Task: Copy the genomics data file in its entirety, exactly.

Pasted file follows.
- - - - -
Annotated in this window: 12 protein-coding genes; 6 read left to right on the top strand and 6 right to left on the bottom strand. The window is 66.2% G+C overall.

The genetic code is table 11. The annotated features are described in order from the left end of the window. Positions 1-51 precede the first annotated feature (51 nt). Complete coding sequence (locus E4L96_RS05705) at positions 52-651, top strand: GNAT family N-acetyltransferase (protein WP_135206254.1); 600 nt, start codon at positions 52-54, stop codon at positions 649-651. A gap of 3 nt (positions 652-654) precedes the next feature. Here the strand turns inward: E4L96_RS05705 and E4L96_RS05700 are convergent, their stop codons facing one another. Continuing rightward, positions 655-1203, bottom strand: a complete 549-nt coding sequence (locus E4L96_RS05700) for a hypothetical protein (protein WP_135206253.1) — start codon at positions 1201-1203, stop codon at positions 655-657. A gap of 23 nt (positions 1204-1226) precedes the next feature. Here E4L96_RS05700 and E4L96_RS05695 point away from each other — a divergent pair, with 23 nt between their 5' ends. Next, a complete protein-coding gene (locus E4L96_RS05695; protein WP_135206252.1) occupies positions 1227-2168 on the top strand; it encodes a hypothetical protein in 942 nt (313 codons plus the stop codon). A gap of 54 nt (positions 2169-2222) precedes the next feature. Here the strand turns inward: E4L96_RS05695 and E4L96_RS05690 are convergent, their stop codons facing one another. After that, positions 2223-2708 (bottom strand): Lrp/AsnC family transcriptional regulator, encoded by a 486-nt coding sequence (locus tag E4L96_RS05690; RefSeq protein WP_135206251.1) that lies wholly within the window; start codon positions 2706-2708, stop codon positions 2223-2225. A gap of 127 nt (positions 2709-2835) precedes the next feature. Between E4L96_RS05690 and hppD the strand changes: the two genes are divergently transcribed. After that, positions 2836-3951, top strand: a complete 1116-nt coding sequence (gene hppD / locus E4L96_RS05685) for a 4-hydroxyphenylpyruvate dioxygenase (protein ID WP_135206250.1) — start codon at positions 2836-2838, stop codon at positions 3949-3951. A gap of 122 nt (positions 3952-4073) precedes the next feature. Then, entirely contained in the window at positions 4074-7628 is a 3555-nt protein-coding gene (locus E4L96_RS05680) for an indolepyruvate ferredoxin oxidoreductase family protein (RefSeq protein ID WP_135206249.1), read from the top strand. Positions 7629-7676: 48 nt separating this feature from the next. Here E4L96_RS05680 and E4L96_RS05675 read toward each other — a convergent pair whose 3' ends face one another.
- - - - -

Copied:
Annotated in this window: 12 protein-coding genes; 6 read left to right on the top strand and 6 right to left on the bottom strand. The window is 66.2% G+C overall.

The genetic code is table 11. The annotated features are described in order from the left end of the window. Positions 1-51 precede the first annotated feature (51 nt). Complete coding sequence (locus E4L96_RS05705) at positions 52-651, top strand: GNAT family N-acetyltransferase (protein WP_135206254.1); 600 nt, start codon at positions 52-54, stop codon at positions 649-651. A gap of 3 nt (positions 652-654) precedes the next feature. Here the strand turns inward: E4L96_RS05705 and E4L96_RS05700 are convergent, their stop codons facing one another. Continuing rightward, positions 655-1203, bottom strand: a complete 549-nt coding sequence (locus E4L96_RS05700) for a hypothetical protein (protein WP_135206253.1) — start codon at positions 1201-1203, stop codon at positions 655-657. A gap of 23 nt (positions 1204-1226) precedes the next feature. Here E4L96_RS05700 and E4L96_RS05695 point away from each other — a divergent pair, with 23 nt between their 5' ends. Next, a complete protein-coding gene (locus E4L96_RS05695; protein WP_135206252.1) occupies positions 1227-2168 on the top strand; it encodes a hypothetical protein in 942 nt (313 codons plus the stop codon). A gap of 54 nt (positions 2169-2222) precedes the next feature. Here the strand turns inward: E4L96_RS05695 and E4L96_RS05690 are convergent, their stop codons facing one another. After that, positions 2223-2708 (bottom strand): Lrp/AsnC family transcriptional regulator, encoded by a 486-nt coding sequence (locus tag E4L96_RS05690; RefSeq protein WP_135206251.1) that lies wholly within the window; start codon positions 2706-2708, stop codon positions 2223-2225. A gap of 127 nt (positions 2709-2835) precedes the next feature. Between E4L96_RS05690 and hppD the strand changes: the two genes are divergently transcribed. After that, positions 2836-3951, top strand: a complete 1116-nt coding sequence (gene hppD / locus E4L96_RS05685) for a 4-hydroxyphenylpyruvate dioxygenase (protein ID WP_135206250.1) — start codon at positions 2836-2838, stop codon at positions 3949-3951. A gap of 122 nt (positions 3952-4073) precedes the next feature. Then, entirely contained in the window at positions 4074-7628 is a 3555-nt protein-coding gene (locus E4L96_RS05680) for an indolepyruvate ferredoxin oxidoreductase family protein (RefSeq protein ID WP_135206249.1), read from the top strand. Positions 7629-7676: 48 nt separating this feature from the next. Here E4L96_RS05680 and E4L96_RS05675 read toward each other — a convergent pair whose 3' ends face one another.